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Cougar talk offers paws for thought

Although suburban deer can be a threat to motorists and a nuisance for homeowners trying to cultivate ornamental and edible plants, I enjoy their occasional visits to my yard.
No matter how often it occurs, Iím transfixed by the sight of them ó usually, at least two or three ó emerging silently from the trees and stealthily approaching the stunted apple trees, the oakleaf hydrangea, the azaleas, the hostas or whatever else appears on the seasonal deer buffet. They come like over-caffeinated cat burglars, all twitchy ears and trembly legs, ready to make a frantic dash for cover if a door creaks or a chair scrapes on the deck.
It makes for a lovely tableau, especially on drizzly or foggy mornings when itís easy to imagine Iím deep in some mountain forest, rather than a few miles outside Salisburyís city limits.
But what if a cougar suddenly interrupted the scene by ripping into a doeís jugular or dragging down a wall-eyed fawn?
That disquieting vision keeps looping through my mind, inspired by a recent talk wilderness conservationist Dave Foreman gave at the Center for the Environment at Catawba College. Foreman was cofounder of Earth First! and is now executive director of The Rewilding Institute, a non-profit that promotes wilderness conservation and restoration on a large scale. The heart of Foremanís vision is creation of the North American Wildlands Network, which would knit together four continent-spanning ěwildways,î including swaths of the Appalachian and Adirondack mountains. For a full explanation of the rewilding movement, youíll need to dip into the instituteís website (http://rewilding.org/rewildit/). A key part of the rewilding vision ó the part that made me sit up straight and pay attention ó is the restoration of big carnivores like wolves and cougars.
In fact, Foreman holds that restoration of big predator cats is a key piece of ěrewildingî the eastern United States, or at least that portion of it that roughly tracks the Appalachian Trail.
ěI think the No. 1 thing we need in the East is the cougar,î he said, noting that the U.S. Fish and Wildlife Service had studied such a project a quarter century ago and even identified potential habitats. ěBut nothing really came of it.î
Obvously, Foreman isnít advocating that mountain lions be turned loose on suburbia. The idea is to connect extensive tracts of natural areas ó including existing forests and wilderness areas ó so that wolves, elk, cougars and such would have room to roam without encroaching on the developed world. As he points out, this reintroduction of species has occurred in parts of the West, albeit not without human-animal conflicts.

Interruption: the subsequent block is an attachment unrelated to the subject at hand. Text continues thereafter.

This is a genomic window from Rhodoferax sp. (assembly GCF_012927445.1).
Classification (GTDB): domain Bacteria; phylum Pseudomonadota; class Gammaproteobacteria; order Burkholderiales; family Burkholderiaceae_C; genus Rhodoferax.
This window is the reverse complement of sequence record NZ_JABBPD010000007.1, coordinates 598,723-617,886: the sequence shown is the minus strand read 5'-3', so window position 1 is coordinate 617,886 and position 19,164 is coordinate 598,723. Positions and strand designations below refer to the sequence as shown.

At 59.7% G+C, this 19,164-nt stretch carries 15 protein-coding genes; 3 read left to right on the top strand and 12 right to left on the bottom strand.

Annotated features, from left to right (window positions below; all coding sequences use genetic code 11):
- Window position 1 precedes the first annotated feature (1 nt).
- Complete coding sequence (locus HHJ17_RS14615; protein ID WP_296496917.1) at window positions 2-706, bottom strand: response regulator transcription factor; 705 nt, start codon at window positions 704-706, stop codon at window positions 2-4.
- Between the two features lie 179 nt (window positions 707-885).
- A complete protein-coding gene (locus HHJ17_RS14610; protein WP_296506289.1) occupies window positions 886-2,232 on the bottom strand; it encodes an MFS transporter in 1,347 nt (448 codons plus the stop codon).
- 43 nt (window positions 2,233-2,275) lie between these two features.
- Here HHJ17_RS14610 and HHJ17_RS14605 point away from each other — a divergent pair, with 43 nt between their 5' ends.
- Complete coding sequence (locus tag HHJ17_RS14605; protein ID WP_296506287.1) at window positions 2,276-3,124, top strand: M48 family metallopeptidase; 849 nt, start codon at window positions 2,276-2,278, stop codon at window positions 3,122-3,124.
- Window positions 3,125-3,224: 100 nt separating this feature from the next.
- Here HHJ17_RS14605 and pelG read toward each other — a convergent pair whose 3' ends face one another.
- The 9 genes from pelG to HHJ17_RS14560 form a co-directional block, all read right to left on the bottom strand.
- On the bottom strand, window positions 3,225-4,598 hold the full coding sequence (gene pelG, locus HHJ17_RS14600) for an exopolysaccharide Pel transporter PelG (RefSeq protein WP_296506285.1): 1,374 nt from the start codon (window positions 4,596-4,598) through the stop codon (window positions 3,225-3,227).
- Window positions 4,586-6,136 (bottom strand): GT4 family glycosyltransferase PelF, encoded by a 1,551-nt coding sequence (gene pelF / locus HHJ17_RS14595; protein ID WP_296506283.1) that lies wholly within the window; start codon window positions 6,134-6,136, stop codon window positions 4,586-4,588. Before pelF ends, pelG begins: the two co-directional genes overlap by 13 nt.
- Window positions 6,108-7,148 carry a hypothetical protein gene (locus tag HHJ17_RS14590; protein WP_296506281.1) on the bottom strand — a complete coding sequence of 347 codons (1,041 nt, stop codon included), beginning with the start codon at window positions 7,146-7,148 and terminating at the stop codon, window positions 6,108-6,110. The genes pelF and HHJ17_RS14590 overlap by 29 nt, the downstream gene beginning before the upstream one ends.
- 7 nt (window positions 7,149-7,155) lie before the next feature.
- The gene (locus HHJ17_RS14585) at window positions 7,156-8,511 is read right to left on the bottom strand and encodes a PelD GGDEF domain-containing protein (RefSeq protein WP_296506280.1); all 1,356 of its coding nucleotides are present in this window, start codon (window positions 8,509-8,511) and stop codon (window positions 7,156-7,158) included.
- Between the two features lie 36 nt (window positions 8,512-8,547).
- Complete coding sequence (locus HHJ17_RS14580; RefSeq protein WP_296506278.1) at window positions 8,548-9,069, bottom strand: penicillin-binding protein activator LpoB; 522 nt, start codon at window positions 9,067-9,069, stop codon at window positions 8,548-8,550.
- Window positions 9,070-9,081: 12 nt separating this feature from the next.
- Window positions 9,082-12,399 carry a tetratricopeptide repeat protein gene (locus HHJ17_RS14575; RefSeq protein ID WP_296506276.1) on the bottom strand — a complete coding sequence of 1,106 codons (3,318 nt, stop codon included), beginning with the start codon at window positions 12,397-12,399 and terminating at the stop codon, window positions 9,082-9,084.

In one of his blog postings, Foreman acknowledges the denser development in the East makes rewilding more problematical but says itís ěnot too farfetched a dream to cobble together a Great Wildway along the Appalachians and bring back key wildlife such as cougar, red wolves, Algonquin wolves, bison, elk, wolverines, lynx, and other missing wildeors.î
As an unapologetic tree-hugger, wildlife lover and supporter of preserving natural lands, Iím sympathetic to Foremanís mission. I like the idea of big cats roaming wilderness areas. I donít doubt those large carnivores are important to the overall balance of nature, as North Carolinaís deer population shows, and mountain lions apparently are secretive creatures who shun human contact. But just as bears and wolves donít always stay within the confines of their designated refuges, I suspect the same would be true for cougars. True wildness defies containment. In fact, after Foremanís talk, a couple of people in the audience reported possible cougar sightings. (Presumably, this would not be the eastern cougar, recently declared officially extinct, although some will dispute its final demise).
I love the idea of having nature outside my back door. I love the idea that bald eagles ó once feared on the flight path to extinction ó now nest on the shores of nearby lakes. I love the idea that restoration programs are returning red foxes, gray wolves, bison and elk to wild areas of North Carolina and other states. When we lose these species, we lose part of the natural coordinates locating our own unique place in the order of things.
But as for having a cougar in the backyard, well, thatís a different animal entirely. Restoration of the wild kingdom where the big carnivores rule is an intriguing idea, but Iíll confess that as much as I may embrace the concept of wilderness, I want it on my own terms.
That, Iím sure Foreman would tell me, is part of the problem.

Chris Verner is editorial page editor of the Salisbury Post.

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